In all cases, try to avoid using from pydrake.all import *, as it may introduce symbol collisions that are difficult to debug.

The above example, but using pydrake.all:

from pydrake.all import (
    AddMultibodyPlantSceneGraph, DiagramBuilder, FindResourceOrThrow,
    Parser, Simulator)

builder = DiagramBuilder()
plant, _ = AddMultibodyPlantSceneGraph(builder, 0.0)
diagram = builder.Build()
simulator = Simulator(diagram)

An alternative is to use pydrake.all to import all modules, but then explicitly refer to each symbol:

import pydrake.all

builder =
plant, _ = pydrake.multibody.plant.AddMultibodyPlantSceneGraph(builder, 0.0)
diagram = builder.Build()
simulator =

Differences with C++ API

In general, the Python API should be close to the C++ API. There are some exceptions:

C++ Template Instantiations in Python

When you define a general class template, e.g. template <typename T> class Value, something like Value<std::string> is called the instantiation.

For certain C++ templated types, they are exposed in Pythons also as templates; the parameter types (in this case, T) are the Python-equivalent types to the C++ type. Some examples:

C++ Python
std::string str
double float, np.double, np.float64, ctypes.c_double
drake::AutoDiffXd pydrake.autodiffutils.AutoDiffXd
drake::symbolic::Expression pydrake.symbolic.Expression

Thus, the instantiation Value<std::string> will be bound in Python as Value[str].

Scalar Types

Most classes in the Systems framework and in the multibody dynamics computational framework are templated on a scalar type, T. For convenience (and backwards compatibility) in Python, a slightly different binding convention is used.

For example, Adder<T> is a Systems primitive which has a user-defined number of inputs and outputs a single port which is the sum of all of the inputs.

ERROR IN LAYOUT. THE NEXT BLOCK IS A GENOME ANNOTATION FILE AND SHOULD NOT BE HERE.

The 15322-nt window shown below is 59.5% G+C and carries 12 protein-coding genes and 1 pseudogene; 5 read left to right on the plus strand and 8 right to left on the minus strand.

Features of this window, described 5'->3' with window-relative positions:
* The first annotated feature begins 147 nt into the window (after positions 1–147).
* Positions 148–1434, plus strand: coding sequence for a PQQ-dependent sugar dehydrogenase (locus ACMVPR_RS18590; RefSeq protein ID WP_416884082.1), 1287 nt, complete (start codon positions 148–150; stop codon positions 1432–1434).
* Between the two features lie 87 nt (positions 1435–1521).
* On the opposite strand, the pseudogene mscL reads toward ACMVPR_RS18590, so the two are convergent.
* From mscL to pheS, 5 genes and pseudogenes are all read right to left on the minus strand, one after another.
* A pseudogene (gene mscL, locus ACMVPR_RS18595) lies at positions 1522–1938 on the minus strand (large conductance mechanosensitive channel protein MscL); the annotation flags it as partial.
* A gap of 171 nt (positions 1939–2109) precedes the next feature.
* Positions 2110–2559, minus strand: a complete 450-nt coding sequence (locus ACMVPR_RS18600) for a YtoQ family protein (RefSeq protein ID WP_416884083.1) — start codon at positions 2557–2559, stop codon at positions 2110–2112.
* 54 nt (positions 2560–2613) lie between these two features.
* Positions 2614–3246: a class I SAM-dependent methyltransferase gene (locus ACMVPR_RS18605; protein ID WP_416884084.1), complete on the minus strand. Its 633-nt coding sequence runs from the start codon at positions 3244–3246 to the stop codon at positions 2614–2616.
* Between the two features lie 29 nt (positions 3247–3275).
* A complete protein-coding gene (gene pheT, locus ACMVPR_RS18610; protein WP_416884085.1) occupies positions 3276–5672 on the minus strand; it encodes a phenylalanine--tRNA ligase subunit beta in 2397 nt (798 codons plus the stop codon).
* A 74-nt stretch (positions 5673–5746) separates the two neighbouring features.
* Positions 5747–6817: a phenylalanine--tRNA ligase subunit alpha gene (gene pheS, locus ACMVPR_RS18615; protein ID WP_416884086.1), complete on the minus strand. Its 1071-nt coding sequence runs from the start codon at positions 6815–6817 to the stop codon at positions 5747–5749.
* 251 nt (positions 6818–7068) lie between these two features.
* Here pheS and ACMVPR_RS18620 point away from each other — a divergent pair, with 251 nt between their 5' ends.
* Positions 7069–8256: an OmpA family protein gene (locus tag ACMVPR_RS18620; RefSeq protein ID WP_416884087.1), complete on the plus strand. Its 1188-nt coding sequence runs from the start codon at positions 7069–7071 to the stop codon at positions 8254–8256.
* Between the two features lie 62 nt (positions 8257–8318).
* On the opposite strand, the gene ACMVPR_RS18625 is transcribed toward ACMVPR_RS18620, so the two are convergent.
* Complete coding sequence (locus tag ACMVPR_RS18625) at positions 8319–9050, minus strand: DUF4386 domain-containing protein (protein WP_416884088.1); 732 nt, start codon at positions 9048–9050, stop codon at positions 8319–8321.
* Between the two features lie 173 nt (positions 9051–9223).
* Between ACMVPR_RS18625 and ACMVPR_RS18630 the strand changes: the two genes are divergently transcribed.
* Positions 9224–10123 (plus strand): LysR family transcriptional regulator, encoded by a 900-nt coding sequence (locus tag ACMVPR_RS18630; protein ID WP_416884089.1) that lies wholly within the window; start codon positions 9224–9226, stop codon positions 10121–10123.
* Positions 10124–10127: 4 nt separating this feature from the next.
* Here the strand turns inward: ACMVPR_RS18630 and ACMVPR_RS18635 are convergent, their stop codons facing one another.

In C++, you would access the instantiations using Adder<double>, Adder<AutoDiffXd>, and Adder<Expression> for common scalar types.

In Python, Adder actually refers to the “default” instantiation, the Adder<double> C++ class. To access other instantiations, you should add an _ to the end of the C++ class name to get the Python template and then provide the parameters in square braces, [...]. In this example, you should use Adder_[T].

To illustrate, you can print out the string representations of Adder, Adder_, and some of its instantiations in Python:

>>> from import Adder, Adder_
>>> print(Adder)
<class '[float]'>
>>> print(Adder_)
>>> from pydrake.autodiffutils import AutoDiffXd
>>> from pydrake.symbolic import Expression
>>> print(Adder_[float])
<class '[float]'>
>>> print(Adder_[AutoDiffXd])
<class '[AutoDiffXd]'>
>>> print(Adder_[Expression])
<class '[Expression]'>

Additionally, you may convert an instance (if the conversion is available) using System_[T].ToAutoDiffXd and System_[T].ToSymbolic:

>>> adder = Adder(num_inputs=1, size=1)
>>> print(adder)
<[float] object at 0x...>
>>> print(adder.ToAutoDiffXd())
<[AutoDiffXd] object at 0x...>
>>> print(adder.ToSymbolic())
<[Expression] object at 0x...>

Debugging with the Python Bindings

You may encounter issues with the Python Bindings that may arise from the underlying C++ code, and it may not always be obvious what the root cause is.

The first step to debugging is to consider running your code using the trace module. It is best practice to always have a main() function, and have a if __name__ == "__main__" clause. If you do this, then it is easy to trace. As an example:

def main():

if __name__ == "__main__":
    # main()  # Normal invocation; commented out, because we will trace it.

    # The following (a) imports minimum dependencies, (b) ensures that
    # output is immediately flushed (e.g. for segfaults), and (c) traces
    # execution of your function, but filtering out any Python code outside
    # of the system prefix.
    import sys, trace
    sys.stdout = sys.stderr
    tracer = trace.Trace(trace=1, count=0, ignoredirs=["/usr", sys.prefix])


If you are developing in Drake and are using the drake_py_unittest macro, you can specify the argument --trace=user to get the same behavior.

This generally should help you trace where the code is dying. However, if you still need to dig in, you can build the bindings in debug mode, without symbol stripping, so you can debug with gdb or lldb:

cmake -DCMAKE_BUILD_TYPE=Debug ../drake


If you have SNOPT enabled (either -DWITH_SNOPT=ON or -DWITH_ROBOTLOCOMOTION_SNOPT=ON), symbols will still be stripped.

For Developers

If you are developing Python bindings, please see the Doxygen page Python Bindings which provides information on programming conventions, documentation, tips for debugging, and other advice.